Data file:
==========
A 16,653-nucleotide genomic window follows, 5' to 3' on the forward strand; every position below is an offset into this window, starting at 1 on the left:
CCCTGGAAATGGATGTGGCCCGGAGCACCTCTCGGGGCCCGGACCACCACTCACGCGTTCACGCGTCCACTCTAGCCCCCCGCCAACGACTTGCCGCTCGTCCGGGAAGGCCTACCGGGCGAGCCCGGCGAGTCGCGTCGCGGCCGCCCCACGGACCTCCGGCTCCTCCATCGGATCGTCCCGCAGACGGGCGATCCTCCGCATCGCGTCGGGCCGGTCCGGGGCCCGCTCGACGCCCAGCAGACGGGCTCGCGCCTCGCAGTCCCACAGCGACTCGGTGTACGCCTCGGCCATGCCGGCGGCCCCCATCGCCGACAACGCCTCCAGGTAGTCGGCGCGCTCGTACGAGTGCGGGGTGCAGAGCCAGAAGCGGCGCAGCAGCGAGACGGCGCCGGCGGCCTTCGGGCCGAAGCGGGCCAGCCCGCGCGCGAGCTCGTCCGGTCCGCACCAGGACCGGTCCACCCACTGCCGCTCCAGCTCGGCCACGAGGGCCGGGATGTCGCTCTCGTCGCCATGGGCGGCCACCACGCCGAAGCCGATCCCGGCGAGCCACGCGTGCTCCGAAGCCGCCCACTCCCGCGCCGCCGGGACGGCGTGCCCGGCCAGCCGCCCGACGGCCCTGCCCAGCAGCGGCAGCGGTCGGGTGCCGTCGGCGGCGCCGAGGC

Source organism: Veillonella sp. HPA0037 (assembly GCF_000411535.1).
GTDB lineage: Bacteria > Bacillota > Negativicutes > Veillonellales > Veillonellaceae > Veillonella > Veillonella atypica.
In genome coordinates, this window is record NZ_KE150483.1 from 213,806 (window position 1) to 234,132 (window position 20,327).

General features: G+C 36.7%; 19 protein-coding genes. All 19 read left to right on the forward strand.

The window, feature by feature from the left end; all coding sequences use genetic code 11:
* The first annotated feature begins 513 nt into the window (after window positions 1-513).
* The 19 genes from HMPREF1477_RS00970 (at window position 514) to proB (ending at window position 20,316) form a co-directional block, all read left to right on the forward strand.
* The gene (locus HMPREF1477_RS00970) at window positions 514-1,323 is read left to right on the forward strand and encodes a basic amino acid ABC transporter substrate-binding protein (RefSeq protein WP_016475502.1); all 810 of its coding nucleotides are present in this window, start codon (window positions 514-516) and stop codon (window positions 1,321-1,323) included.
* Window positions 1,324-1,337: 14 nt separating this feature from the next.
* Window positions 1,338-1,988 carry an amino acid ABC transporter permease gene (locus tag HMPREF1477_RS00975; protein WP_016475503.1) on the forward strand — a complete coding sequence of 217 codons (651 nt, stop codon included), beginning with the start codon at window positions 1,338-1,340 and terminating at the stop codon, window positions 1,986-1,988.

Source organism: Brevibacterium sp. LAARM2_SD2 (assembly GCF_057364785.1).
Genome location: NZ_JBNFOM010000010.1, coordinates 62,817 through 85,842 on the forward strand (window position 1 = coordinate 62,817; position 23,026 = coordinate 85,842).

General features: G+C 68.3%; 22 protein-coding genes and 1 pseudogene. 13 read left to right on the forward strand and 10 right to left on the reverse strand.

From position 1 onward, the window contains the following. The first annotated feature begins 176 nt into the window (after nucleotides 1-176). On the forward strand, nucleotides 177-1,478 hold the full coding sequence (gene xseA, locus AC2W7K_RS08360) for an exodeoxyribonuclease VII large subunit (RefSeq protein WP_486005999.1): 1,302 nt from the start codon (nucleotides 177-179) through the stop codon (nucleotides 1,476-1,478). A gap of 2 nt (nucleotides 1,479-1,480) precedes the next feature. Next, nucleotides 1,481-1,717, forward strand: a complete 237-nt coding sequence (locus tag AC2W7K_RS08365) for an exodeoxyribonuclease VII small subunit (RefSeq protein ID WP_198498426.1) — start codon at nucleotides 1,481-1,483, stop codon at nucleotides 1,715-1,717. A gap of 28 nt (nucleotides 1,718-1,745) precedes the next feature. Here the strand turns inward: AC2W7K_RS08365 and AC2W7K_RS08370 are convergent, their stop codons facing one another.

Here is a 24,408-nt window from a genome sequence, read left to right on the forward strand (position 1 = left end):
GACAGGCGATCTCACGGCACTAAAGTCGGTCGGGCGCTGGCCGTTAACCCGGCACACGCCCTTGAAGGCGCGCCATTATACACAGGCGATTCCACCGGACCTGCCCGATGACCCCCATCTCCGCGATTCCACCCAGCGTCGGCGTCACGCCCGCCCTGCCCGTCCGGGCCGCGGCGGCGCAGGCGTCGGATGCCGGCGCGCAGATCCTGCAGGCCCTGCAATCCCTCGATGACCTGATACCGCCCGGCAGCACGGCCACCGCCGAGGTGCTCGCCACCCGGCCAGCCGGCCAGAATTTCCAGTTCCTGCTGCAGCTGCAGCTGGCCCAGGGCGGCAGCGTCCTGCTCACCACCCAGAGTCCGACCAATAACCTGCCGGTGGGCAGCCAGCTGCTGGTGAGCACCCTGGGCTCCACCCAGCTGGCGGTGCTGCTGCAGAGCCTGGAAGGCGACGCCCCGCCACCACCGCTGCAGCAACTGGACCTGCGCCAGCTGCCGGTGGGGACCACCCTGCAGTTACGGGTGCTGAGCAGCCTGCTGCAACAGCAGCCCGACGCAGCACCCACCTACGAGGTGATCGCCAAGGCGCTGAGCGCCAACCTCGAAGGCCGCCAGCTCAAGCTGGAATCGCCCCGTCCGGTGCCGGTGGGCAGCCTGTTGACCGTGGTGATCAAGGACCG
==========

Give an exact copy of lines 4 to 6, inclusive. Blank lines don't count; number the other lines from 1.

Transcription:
GTDB lineage: Bacteria > Bacillota > Negativicutes > Veillonellales > Veillonellaceae > Veillonella > Veillonella atypica.
In genome coordinates, this window is record NZ_KE150483.1 from 213,806 (window position 1) to 234,132 (window position 20,327).

General features: G+C 36.7%; 19 protein-coding genes. All 19 read left to right on the forward strand.